LONDON (Reuters) – The songs and the life story of late Jamaican reggae star Bob Marley are coming to London’s West End in a new musical celebrating his legacy.
“Get Up, Stand Up! The Bob Marley Musical,” which premieres at the Lyric Theatre this month, follows Marley’s rise from the Kingston ghettos to international stardom.
Born in 1945 in the rural Jamaican town of Nine Mile, Marley became a global superstar with hits such as “No Woman, No Cry,” “One Love,” and “I Shot the Sheriff”. He died of melanoma cancer in 1981 at age 36.
“We’re really trying to show the heart of the man, trying to show what really made him tick and why he made the choices he made,” the show’s director, Clint Dyer, told Reuters at a press preview on Thursday.
“His political leanings came out of his situation. And so we’re trying to give the context by which a third-world global superstar was born.”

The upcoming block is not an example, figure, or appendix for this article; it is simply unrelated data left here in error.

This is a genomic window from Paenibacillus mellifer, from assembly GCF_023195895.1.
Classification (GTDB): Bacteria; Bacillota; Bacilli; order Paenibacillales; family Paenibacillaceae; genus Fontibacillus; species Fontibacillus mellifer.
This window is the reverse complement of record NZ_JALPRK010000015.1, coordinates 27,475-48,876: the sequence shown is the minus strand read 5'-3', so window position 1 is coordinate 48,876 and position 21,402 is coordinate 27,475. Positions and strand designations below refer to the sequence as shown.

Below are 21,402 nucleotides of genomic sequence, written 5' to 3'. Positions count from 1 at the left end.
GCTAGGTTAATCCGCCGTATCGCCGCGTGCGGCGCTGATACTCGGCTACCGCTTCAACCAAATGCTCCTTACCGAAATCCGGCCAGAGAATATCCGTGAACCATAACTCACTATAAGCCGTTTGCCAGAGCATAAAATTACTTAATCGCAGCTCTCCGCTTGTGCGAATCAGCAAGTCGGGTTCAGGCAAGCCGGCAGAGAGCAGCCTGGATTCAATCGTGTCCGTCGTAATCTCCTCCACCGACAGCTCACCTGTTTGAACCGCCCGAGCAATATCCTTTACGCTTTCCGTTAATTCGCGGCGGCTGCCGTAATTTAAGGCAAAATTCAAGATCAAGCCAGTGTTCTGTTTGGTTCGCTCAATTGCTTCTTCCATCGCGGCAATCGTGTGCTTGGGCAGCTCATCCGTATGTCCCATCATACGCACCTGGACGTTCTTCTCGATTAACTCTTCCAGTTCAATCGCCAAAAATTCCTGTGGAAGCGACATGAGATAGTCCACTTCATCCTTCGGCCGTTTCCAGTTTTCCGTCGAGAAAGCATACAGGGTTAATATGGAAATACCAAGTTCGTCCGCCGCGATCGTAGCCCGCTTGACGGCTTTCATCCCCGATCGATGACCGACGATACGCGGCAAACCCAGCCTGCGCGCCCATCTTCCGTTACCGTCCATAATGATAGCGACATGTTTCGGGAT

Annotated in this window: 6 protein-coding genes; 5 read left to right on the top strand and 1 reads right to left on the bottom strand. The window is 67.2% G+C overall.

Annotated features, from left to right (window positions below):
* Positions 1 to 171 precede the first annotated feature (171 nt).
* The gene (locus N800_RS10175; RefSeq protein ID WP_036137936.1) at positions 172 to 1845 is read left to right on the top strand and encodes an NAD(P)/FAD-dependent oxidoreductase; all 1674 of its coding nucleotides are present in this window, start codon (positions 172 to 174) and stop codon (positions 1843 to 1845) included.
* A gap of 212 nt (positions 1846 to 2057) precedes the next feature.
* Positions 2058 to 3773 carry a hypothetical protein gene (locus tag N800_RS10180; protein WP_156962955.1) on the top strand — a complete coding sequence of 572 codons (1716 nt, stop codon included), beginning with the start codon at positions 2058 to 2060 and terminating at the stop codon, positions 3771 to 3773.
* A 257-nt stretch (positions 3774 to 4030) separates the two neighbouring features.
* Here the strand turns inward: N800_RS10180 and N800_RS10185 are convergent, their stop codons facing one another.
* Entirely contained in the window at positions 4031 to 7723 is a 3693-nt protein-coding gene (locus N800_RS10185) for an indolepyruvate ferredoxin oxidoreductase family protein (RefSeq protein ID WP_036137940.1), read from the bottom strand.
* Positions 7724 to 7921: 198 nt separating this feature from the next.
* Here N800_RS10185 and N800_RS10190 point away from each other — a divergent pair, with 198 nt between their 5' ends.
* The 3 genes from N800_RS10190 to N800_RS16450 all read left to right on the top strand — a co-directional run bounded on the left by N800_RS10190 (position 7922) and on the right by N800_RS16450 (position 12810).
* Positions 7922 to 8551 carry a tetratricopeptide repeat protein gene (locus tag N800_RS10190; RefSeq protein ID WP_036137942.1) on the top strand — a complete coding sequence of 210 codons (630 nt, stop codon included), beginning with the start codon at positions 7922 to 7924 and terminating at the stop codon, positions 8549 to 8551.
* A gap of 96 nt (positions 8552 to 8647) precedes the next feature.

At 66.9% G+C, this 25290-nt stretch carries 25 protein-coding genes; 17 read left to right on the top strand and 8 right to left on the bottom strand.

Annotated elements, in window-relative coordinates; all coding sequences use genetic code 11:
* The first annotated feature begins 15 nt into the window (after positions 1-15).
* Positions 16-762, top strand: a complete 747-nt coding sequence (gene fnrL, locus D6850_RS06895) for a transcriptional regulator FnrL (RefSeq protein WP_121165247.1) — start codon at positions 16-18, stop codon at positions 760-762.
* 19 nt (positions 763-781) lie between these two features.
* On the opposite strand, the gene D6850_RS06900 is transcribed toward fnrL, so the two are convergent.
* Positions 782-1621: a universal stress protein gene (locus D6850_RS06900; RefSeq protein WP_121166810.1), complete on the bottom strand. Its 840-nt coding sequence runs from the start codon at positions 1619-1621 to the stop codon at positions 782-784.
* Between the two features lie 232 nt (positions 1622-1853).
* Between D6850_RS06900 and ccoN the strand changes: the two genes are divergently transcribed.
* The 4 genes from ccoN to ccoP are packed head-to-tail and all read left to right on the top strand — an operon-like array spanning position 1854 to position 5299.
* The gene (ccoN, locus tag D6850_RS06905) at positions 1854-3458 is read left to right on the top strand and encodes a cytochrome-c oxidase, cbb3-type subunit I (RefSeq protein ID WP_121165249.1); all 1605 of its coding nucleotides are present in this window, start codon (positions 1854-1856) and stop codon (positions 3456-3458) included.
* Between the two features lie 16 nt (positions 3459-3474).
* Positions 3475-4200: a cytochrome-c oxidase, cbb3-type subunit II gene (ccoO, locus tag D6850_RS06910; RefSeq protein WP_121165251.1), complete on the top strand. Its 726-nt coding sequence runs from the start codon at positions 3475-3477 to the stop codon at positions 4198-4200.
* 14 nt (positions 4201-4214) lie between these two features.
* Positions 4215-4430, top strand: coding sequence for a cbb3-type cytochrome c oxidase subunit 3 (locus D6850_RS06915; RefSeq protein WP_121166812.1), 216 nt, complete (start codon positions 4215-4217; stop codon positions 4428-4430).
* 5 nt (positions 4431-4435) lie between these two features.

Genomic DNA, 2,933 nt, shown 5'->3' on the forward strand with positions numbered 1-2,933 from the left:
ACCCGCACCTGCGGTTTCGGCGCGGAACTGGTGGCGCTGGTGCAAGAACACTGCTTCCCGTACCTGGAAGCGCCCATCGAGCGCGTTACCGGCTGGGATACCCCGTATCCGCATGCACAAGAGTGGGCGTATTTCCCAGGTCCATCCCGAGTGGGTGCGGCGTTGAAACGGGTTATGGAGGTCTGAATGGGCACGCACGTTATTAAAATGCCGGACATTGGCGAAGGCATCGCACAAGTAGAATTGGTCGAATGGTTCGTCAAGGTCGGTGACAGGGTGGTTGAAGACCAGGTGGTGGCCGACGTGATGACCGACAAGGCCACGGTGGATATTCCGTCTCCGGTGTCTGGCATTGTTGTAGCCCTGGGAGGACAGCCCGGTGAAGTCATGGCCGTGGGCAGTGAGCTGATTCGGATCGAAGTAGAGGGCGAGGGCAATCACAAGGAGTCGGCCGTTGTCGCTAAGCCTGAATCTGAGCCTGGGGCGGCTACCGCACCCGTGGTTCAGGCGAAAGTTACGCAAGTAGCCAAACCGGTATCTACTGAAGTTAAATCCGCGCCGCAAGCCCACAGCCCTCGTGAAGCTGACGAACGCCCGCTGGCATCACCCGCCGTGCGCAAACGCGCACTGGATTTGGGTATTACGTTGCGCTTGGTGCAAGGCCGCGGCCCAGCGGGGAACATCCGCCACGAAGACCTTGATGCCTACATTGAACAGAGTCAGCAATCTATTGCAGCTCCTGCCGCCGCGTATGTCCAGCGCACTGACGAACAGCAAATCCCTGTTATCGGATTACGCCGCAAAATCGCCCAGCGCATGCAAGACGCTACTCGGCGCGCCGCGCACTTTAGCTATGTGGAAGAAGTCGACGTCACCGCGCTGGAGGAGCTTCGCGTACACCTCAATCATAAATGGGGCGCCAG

British actor and playwright Arinze Kene plays Marley, donning his trademark dreadlocks and displaying the moves and mannerisms he studied in archive videos and photos. Taking on the role was intimidating, but Kene said he leapt at the opportunity to tell the story of one of his childhood heroes.
He was equally excited to return to the stage after the COVID-19 pandemic shut down theatres across the country.
“There’s nothing like live performance, you know, keep your Netflix and your Amazon and Hulus and whatever but there is nothing like being here and seeing it live, a performance that can never be repeated.”
“Get Up, Stand Up! The Bob Marley Musical”, which was written by Lee Hall, began previews at the Lyric Theatre on Oct. 1, with the show’s official opening night set for Oct. 20.
(Reporting by Hanna Rantala, Editing by Rosalba O’Brien)